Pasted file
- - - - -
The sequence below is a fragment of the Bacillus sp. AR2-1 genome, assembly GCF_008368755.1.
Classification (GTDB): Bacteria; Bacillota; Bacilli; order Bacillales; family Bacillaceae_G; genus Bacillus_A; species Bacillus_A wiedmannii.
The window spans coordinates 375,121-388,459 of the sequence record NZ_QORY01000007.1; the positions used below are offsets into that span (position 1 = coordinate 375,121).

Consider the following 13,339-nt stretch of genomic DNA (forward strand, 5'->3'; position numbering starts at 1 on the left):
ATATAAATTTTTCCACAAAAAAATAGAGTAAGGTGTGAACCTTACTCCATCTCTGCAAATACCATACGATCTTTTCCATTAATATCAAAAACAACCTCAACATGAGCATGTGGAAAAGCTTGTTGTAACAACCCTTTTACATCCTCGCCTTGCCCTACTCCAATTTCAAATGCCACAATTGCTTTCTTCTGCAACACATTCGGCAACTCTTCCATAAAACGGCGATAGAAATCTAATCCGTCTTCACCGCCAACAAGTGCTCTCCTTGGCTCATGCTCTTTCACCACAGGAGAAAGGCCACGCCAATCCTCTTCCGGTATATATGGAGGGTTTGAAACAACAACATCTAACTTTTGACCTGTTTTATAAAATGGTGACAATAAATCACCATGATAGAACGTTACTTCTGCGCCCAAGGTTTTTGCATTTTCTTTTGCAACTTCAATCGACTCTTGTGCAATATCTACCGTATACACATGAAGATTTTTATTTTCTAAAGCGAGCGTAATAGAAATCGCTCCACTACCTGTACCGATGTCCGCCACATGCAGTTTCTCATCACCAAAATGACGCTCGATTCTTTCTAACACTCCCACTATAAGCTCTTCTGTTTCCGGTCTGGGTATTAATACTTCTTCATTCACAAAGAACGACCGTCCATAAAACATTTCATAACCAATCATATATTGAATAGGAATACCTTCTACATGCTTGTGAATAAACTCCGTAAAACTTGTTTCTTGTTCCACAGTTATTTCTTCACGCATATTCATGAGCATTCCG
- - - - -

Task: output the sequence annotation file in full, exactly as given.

The sequence below is a fragment of the Bacillus sp. AR2-1 genome, assembly GCF_008368755.1.
Classification (GTDB): Bacteria; Bacillota; Bacilli; order Bacillales; family Bacillaceae_G; genus Bacillus_A; species Bacillus_A wiedmannii.
The window spans coordinates 375,121-388,459 of the sequence record NZ_QORY01000007.1; the positions used below are offsets into that span (position 1 = coordinate 375,121).

Consider the following 13,339-nt stretch of genomic DNA (forward strand, 5'->3'; position numbering starts at 1 on the left):
ATATAAATTTTTCCACAAAAAAATAGAGTAAGGTGTGAACCTTACTCCATCTCTGCAAATACCATACGATCTTTTCCATTAATATCAAAAACAACCTCAACATGAGCATGTGGAAAAGCTTGTTGTAACAACCCTTTTACATCCTCGCCTTGCCCTACTCCAATTTCAAATGCCACAATTGCTTTCTTCTGCAACACATTCGGCAACTCTTCCATAAAACGGCGATAGAAATCTAATCCGTCTTCACCGCCAACAAGTGCTCTCCTTGGCTCATGCTCTTTCACCACAGGAGAAAGGCCACGCCAATCCTCTTCCGGTATATATGGAGGGTTTGAAACAACAACATCTAACTTTTGACCTGTTTTATAAAATGGTGACAATAAATCACCATGATAGAACGTTACTTCTGCGCCCAAGGTTTTTGCATTTTCTTTTGCAACTTCAATCGACTCTTGTGCAATATCTACCGTATACACATGAAGATTTTTATTTTCTAAAGCGAGCGTAATAGAAATCGCTCCACTACCTGTACCGATGTCCGCCACATGCAGTTTCTCATCACCAAAATGACGCTCGATTCTTTCTAACACTCCCACTATAAGCTCTTCTGTTTCCGGTCTGGGTATTAATACTTCTTCATTCACAAAGAACGACCGTCCATAAAACATTTCATAACCAATCATATATTGAATAGGAATACCTTCTACATGCTTGTGAATAAACTCCGTAAAACTTGTTTCTTGTTCCACAGTTATTTCTTCACGCATATTCATGAGCATTCCG